Here’s we go again. so-called nutritional “scientists” and doctors are out there using relative risk to fear monger against eating red and processed meat. They’re more vociferous than usual since their weak science has been called out for what it … Continue reading The relative risk con game
A friend recently emailed me the following question: Is there a limit to how much carbon soil can hold which then prevents the kind of sequestration that would be needed to reverse climate change? Or, in other words, does soil … Continue reading Soil carbon saturation: Myth or reality?
With a mixture of defiance and bravado, Impossible Foods’ CEO Pat Brown recently challenged anyone questioning his decision to use American GMO soy beans in his flagship product, the Impossible Burger Version 2.0. Citing constraints on the availability of organic … Continue reading The Ecocide Burger
If you’ve listened to any of Gabe Brown’s many Youtube videos, you can hear his voice in your head as you read through his recently released book, Dirt to Soil: One Family’s Journey Into Regenerative Agriculture. In his book, Gabe … Continue reading Dirt to Soil, a book review (The Gospel of Gabe)
Dear Council Member Koretz, Regarding your proposed legislation requiring vegan options in Los Angeles, I get it. I was vegan a while back, and vegetarian for a long time before that, and finding food at different public venues was really … Continue reading Why do only some diets warrant special laws?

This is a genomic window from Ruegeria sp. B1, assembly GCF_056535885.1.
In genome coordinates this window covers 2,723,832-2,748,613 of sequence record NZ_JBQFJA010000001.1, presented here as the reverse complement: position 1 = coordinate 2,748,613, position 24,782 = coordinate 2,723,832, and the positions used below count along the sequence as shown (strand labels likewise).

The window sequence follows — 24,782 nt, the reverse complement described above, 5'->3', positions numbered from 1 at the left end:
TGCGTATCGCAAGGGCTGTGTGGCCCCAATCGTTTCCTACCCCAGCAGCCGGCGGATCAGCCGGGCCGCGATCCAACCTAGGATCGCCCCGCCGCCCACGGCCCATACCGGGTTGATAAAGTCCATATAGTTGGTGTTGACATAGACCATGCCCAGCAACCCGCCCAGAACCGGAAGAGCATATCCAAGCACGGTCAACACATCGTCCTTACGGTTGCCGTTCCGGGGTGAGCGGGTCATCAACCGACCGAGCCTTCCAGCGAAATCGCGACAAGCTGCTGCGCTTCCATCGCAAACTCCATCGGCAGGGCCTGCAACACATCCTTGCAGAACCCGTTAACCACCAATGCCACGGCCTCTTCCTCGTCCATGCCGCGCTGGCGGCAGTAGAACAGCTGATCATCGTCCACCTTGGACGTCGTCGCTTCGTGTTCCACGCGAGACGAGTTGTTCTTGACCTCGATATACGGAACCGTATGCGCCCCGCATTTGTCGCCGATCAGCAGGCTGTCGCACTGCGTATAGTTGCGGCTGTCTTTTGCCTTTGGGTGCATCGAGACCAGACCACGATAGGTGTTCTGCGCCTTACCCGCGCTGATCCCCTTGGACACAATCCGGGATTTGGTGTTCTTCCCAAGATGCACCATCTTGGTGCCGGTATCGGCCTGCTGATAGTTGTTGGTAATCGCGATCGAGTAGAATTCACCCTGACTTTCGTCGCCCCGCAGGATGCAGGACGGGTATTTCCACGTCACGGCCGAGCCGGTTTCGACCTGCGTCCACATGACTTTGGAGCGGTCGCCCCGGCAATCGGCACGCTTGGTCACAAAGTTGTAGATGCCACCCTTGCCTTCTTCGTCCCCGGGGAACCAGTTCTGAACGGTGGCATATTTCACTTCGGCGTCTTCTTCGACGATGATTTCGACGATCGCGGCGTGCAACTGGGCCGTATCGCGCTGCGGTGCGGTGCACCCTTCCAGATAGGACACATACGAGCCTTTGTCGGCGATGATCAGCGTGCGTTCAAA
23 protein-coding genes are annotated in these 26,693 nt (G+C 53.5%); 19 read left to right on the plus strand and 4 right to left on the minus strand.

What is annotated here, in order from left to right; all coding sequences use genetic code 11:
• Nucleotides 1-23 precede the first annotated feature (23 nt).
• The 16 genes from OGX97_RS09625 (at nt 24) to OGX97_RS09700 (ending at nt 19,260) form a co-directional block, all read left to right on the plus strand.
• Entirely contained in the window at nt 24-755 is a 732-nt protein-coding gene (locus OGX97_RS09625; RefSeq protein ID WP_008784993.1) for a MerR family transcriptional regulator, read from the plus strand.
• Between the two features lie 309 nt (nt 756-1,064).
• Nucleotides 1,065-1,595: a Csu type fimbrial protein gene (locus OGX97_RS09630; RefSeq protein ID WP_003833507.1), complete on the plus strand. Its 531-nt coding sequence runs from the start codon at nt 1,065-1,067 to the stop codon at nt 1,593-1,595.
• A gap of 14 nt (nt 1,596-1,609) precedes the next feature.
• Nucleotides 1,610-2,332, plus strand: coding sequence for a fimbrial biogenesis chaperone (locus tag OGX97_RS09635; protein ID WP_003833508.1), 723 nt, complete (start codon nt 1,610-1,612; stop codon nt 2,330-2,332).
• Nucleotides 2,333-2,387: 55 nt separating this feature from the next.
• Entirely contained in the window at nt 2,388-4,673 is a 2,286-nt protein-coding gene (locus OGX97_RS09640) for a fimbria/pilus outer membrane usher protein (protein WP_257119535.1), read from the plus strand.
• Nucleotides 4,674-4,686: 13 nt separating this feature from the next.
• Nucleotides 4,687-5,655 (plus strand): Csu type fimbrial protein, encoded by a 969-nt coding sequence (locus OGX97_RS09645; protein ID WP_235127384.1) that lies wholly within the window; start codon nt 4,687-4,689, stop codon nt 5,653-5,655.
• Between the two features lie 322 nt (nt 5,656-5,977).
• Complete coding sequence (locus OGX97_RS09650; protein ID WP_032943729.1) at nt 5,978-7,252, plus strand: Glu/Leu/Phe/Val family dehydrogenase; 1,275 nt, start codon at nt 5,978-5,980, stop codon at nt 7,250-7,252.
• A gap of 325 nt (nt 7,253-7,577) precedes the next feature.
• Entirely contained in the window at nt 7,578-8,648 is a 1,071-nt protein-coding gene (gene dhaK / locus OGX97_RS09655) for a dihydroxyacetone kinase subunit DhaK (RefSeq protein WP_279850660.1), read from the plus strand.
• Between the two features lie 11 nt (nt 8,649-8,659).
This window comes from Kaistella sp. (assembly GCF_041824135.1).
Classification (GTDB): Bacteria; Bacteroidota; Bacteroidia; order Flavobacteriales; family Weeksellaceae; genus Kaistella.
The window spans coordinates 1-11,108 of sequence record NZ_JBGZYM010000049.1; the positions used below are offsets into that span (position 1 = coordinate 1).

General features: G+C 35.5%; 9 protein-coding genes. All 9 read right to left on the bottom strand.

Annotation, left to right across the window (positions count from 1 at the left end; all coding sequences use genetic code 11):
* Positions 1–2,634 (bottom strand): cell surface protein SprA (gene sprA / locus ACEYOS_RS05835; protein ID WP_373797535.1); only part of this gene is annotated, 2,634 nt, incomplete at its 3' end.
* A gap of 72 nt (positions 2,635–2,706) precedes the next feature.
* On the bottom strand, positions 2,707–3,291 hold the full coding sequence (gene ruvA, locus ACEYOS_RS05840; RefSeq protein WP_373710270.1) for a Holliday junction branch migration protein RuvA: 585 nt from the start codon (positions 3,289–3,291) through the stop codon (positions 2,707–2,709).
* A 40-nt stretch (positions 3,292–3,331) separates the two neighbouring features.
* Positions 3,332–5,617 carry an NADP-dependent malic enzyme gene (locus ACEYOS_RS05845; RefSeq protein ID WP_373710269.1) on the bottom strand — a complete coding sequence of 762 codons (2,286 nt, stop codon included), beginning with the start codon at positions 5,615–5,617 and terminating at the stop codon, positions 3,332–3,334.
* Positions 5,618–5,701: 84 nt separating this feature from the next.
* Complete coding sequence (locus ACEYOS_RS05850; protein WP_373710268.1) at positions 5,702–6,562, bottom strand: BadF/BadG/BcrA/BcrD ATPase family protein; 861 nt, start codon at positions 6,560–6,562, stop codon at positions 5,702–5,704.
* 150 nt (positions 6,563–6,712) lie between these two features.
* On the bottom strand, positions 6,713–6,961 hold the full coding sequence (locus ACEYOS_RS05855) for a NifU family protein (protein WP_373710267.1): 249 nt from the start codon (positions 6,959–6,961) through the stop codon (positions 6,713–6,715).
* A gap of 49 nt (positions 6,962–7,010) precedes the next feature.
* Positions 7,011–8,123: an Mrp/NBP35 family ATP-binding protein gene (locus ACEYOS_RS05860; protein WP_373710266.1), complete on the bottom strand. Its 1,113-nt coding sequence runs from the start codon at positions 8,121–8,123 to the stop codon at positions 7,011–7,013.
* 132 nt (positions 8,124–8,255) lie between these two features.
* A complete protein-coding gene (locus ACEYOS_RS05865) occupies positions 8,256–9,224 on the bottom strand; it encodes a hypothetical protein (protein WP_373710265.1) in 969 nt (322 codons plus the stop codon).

Like a lot of writers, George Monbiot really likes out of context stats. Numbers seem authoritative and incontrovertible. Though more often than not, writers who cite such numbers have little understanding of how such statistics are or were derived. Not sure where George got his latest figure regarding sheep consumption only accounting for 1.2% of the diet (I assume in the UK), as noted in this recent BBC article. He seems to cherry pick a lot of his numbers from Oxford studies and reports. Regardless, here just below is a breakdown of the primary sources of proteins in the UK … Continue reading Lies, damn lies, and [tweeted] statistics
Josh Tickell in his new book, Kiss the Ground, travels to Paris and across the United States to research and raise awareness of the role and potential that soil has to mitigate climate change and alleviate hunger. During these travels, … Continue reading Kiss the Ground, a book review